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In March 2018, Plan International launched its Break the Barriers: Menstrual Manifesto report. With interviews from over 80 menstruators, the report shines a spotlight on issues facing people who menstruate in the UK today. To celebrate Menstrual Hygiene Day 2018, I’d like to look at some of the report’s key findings, so that on this important day we may all make a commitment to reducing the stigma attached to menstruation.

The internet offers good and bad education

Whilst the internet is often a space where derogatory comments lurk on social media pages, or where the negative stereotypes of menstruation are reinforced through sexist memes, it also offers a space for menstruators and non-menstruators alike to educate themselves on the biology and politics surrounding periods. YouTube stars such as Hannah Witton and Byrony Farmer offer informative videos that move away from the traditionally uncomfortable style of menstruation education.

Period myths still prevail

Age-old myths surrounding periods such as, “during your period you can’t go swimming”, or “using a tampon means you’re no longer a virgin” still hold strong today. Through lack of education, menstruators are consuming negative reactions to periods and understanding menstruation as something unpleasant and unnatural. These negative notions then leave menstruators feeling weaker and more irrational than their counterparts, perpetuating sexist stereotypes.

Gender-neutrality needs to be addressed

Not all those who identify as female menstruate, and people who identify as genders other than female also menstruate. This understanding that not all females menstruate is important in the education of menstruators globally. Currently, the transgender/non-binary experience of menstruation means that some young people are being excluded from necessary menstrual education within school settings.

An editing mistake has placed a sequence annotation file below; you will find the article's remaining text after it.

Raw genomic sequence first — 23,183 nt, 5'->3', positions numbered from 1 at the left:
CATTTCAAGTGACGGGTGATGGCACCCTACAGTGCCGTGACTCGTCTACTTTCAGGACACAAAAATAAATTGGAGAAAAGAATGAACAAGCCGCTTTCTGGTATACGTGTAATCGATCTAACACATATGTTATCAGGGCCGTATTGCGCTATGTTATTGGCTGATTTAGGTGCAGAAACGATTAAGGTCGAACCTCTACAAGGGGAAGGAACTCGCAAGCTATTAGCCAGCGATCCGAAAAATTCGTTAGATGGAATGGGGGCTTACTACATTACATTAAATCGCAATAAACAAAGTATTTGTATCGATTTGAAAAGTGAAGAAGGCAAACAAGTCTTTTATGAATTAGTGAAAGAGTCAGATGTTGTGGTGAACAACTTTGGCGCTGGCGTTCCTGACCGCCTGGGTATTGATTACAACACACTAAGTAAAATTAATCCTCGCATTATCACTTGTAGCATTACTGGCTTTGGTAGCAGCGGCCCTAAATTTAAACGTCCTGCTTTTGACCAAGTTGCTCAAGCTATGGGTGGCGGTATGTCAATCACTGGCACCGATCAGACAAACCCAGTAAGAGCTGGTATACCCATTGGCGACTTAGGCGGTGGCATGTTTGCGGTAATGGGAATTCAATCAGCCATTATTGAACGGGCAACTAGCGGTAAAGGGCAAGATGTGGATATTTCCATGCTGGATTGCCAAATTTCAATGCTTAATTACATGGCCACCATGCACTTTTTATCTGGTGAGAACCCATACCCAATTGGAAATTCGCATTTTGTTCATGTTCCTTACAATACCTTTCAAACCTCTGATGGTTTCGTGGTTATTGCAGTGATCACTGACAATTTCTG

The education system is failing young people

Schools are contributing to the cultural taboos of menstruation and failing to provide high-quality education. Menstruators are having to ask their teachers – in front of their classmates – when they need to use bathrooms. They are being refused access to toilets, and when they do have access, facilities necessary for menstrual health are missing. Many menstruators worry about leaking at school and the humiliation they will face. There is a lack of understanding within the education system and this is further entrenching a culture of embarrassment.

Period poverty is a reality

The level of period poverty in the UK is unacceptably high and found across many regions. But an important distinction Plan UK makes is that period poverty is understood to be relative poverty. Poverty is not just the condition of being without money or food, but also expands to feelings of exclusion and powerlessness. Due to women’s roles in family life it is often female family members who absorb the shock of poverty. For this reason, many young girls go without period products in order to reduce financial burden.

If there is one thing to take away from Plan’s report it’s the need for each of us to commit to listening to menstruators’ experiences. Doing so will open up conversation, which will in turn challenge the current taboos and stigmas. And, talking about menstruation ensures that it remains high on the agenda; forcing governments, corporations and educational institutions to focus on menstrual equality. We can all make a difference today by committing to talking about menstruation until equality is achieved.

Read more, and download the full report at:

The Conversation

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